The rules give truck drivers working abroad the right to return home every three to four weeks.
They also require trucks to return to their company’s headquarters every eight weeks. That move aims to stop firms registering businesses in so-called tax haven countries without actually operating there.
Poland, Bulgaria, Romania, Hungary, Latvia, Lithuania, Estonia, Malta, and Cyprus were against the new rules, saying that returning empty trucks hurts their hauliers financially and leaves a significant carbon footprint - at a time when the EU is striving to limit greenhouse gas emissions to help fight climate change.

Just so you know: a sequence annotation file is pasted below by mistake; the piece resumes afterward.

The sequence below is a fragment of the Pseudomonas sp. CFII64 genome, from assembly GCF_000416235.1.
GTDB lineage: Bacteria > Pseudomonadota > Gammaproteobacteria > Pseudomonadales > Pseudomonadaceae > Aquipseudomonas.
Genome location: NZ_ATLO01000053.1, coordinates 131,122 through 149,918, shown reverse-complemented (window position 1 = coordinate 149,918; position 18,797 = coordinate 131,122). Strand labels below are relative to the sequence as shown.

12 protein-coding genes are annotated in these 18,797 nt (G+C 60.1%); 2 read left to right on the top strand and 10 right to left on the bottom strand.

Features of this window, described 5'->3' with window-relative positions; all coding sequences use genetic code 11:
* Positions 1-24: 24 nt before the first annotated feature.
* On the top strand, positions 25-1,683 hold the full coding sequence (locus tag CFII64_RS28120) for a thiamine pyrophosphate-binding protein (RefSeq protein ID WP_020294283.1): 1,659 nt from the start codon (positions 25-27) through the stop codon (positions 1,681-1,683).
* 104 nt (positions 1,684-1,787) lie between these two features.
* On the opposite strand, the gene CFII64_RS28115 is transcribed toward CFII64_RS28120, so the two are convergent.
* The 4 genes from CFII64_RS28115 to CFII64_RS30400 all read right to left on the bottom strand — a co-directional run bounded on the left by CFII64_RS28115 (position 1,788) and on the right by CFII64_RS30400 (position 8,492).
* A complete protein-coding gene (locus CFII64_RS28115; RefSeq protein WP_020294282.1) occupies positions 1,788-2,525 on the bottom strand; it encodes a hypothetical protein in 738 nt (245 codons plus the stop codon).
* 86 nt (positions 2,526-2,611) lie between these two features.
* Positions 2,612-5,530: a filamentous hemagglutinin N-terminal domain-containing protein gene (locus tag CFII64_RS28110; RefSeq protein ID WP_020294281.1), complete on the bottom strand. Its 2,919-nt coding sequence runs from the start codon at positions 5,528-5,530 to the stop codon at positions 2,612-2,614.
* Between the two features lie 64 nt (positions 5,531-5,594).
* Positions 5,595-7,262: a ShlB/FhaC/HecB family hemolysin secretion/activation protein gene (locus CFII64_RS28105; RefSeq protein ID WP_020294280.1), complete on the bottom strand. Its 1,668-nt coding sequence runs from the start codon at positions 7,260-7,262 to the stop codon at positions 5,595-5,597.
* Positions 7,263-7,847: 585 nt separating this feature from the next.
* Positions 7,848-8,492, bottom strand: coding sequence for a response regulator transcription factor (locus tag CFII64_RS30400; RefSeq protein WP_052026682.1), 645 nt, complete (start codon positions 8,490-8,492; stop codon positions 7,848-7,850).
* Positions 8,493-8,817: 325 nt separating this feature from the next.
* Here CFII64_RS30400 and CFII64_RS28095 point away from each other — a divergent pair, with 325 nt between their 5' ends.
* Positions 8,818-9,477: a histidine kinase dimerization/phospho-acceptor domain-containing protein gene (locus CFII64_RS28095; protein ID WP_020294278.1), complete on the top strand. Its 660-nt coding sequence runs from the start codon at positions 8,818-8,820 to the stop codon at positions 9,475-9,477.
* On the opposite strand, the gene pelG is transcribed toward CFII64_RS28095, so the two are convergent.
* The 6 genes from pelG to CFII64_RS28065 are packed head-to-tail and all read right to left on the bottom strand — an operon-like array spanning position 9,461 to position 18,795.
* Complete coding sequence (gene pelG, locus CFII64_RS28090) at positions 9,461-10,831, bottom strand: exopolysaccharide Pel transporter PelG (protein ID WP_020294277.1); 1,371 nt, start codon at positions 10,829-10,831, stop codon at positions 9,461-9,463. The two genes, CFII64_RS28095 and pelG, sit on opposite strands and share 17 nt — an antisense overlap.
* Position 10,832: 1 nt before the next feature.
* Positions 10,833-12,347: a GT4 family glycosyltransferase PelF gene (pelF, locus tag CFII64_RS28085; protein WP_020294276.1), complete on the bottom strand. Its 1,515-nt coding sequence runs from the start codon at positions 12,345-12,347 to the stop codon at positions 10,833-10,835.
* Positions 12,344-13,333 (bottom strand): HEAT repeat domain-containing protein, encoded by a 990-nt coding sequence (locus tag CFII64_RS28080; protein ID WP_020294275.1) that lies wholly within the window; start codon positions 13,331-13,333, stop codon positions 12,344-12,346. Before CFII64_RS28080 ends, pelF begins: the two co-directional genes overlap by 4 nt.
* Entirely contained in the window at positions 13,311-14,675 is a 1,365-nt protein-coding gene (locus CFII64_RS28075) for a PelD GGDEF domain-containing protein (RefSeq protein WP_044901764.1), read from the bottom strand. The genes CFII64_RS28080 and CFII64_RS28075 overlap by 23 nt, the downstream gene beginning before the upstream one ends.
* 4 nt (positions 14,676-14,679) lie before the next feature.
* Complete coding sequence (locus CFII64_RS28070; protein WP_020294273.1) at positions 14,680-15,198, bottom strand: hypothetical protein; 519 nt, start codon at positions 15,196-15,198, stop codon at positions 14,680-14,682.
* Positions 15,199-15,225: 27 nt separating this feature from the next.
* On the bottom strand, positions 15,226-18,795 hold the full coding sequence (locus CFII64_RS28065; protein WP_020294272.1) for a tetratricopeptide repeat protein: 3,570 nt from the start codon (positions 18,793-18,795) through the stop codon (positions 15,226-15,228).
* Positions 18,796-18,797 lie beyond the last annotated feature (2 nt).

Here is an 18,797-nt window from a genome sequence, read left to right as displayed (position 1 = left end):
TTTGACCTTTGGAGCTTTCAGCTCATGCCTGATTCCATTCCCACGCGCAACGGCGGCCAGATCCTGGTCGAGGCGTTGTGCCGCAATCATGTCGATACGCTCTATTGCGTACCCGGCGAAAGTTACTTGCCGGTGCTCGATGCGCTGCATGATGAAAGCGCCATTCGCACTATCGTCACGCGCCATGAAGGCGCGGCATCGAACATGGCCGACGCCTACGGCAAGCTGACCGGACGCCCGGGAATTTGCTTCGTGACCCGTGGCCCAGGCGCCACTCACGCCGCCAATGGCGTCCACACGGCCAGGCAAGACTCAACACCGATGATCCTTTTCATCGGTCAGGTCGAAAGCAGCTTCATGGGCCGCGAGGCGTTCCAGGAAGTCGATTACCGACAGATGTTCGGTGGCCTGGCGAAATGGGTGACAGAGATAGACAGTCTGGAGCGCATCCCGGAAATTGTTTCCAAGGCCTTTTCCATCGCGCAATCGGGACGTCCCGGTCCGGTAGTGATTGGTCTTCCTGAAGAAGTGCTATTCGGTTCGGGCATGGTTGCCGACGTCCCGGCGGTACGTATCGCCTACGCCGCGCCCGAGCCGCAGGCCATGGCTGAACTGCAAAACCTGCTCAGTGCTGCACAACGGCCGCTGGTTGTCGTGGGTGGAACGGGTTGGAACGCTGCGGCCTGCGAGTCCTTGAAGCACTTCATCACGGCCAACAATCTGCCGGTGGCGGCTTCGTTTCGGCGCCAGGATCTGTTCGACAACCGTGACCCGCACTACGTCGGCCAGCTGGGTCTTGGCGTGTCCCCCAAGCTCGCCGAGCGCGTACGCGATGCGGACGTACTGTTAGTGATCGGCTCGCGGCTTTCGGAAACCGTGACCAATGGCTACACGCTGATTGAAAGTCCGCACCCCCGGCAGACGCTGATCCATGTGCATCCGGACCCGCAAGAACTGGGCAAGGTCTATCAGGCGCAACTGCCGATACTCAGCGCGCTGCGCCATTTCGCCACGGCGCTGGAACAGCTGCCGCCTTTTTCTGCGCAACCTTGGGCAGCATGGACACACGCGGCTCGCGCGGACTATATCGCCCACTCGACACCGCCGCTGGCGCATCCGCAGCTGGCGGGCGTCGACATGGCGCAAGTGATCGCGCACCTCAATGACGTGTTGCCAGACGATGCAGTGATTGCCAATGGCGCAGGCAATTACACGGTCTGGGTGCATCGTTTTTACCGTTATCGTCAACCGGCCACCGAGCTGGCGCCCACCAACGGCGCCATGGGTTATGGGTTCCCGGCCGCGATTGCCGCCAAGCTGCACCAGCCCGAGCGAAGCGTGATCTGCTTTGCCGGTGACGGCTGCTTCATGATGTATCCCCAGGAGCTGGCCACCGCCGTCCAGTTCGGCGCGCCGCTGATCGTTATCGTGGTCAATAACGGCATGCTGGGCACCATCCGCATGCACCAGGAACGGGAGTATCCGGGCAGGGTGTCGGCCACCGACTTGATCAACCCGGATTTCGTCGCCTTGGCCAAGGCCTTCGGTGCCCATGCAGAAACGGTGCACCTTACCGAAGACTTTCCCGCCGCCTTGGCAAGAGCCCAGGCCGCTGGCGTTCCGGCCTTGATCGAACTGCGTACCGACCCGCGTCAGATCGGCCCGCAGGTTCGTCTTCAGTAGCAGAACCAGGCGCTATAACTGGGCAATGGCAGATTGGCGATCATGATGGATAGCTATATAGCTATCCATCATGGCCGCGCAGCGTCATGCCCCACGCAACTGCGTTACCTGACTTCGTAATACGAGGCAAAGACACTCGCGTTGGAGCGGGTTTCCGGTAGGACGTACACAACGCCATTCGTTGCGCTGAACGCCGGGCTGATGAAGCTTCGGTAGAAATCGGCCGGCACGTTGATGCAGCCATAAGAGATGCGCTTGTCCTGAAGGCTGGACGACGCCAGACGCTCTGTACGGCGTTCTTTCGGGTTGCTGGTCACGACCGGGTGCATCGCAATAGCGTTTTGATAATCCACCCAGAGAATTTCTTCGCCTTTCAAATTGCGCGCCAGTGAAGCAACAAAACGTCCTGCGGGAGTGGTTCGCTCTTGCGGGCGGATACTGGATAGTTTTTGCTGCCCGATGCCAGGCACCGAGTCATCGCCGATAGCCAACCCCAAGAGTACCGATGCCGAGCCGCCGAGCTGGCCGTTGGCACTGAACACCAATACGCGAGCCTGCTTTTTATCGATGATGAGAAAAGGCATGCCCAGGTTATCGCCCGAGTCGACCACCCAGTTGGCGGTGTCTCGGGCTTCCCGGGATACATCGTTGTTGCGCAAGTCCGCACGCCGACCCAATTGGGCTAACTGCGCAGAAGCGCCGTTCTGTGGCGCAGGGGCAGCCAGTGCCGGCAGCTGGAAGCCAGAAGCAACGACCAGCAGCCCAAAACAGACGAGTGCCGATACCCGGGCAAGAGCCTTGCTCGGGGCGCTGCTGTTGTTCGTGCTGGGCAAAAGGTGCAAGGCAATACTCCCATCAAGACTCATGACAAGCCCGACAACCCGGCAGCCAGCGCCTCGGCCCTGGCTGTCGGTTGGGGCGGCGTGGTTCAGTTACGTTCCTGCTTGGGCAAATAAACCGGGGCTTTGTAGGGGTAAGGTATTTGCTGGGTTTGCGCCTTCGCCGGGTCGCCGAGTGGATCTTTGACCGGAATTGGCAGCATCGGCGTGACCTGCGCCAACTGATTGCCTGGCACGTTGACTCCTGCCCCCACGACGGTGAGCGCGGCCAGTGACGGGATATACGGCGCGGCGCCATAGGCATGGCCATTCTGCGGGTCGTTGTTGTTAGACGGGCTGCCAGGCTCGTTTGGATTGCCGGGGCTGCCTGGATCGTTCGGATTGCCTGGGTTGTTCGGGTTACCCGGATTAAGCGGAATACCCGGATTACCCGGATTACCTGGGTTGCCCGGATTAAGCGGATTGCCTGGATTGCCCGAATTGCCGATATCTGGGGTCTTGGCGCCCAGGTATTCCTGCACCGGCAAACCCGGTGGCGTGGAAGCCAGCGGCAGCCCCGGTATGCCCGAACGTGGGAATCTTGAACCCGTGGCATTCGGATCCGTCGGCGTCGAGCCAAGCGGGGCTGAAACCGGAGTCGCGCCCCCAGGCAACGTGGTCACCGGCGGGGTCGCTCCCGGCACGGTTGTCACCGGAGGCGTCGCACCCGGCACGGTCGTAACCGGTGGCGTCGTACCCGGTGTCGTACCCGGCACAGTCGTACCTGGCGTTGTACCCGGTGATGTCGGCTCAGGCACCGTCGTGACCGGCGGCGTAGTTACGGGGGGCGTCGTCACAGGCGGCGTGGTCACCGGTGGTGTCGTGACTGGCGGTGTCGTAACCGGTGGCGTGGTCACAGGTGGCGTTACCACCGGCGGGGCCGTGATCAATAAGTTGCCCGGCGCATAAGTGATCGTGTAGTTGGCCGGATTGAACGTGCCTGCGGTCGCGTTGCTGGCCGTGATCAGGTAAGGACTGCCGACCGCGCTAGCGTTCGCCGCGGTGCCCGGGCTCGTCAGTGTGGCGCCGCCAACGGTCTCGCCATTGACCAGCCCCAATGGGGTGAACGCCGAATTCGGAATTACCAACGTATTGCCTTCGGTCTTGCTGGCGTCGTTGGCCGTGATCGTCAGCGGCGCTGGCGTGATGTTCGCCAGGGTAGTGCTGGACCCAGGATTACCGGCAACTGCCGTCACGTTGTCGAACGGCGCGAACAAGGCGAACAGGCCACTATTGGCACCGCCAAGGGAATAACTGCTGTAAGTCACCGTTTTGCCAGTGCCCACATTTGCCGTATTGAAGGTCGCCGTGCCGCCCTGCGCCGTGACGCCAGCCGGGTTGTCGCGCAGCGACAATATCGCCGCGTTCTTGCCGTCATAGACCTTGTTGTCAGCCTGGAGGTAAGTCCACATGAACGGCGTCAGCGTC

MEPs from Poland’s ruling conservative Law and Justice party as well as from main opposition Civic Platform party sought to change the regulations and submitted a number of amendments to the package.
But the amendments were rejected by Euro deputies.
The overhaul is promoted by wealthier EU states, including France and the Netherlands, which say the new regulations ensure better working conditions for drivers as well as equal competition rules, according to PAP.
States from Central and Eastern Europe argued that the regulations are a protectionist measure by Western governments which want to push more competitive companies from countries such as Poland out of their markets.
Click on the "Play" button above to listen to an audio report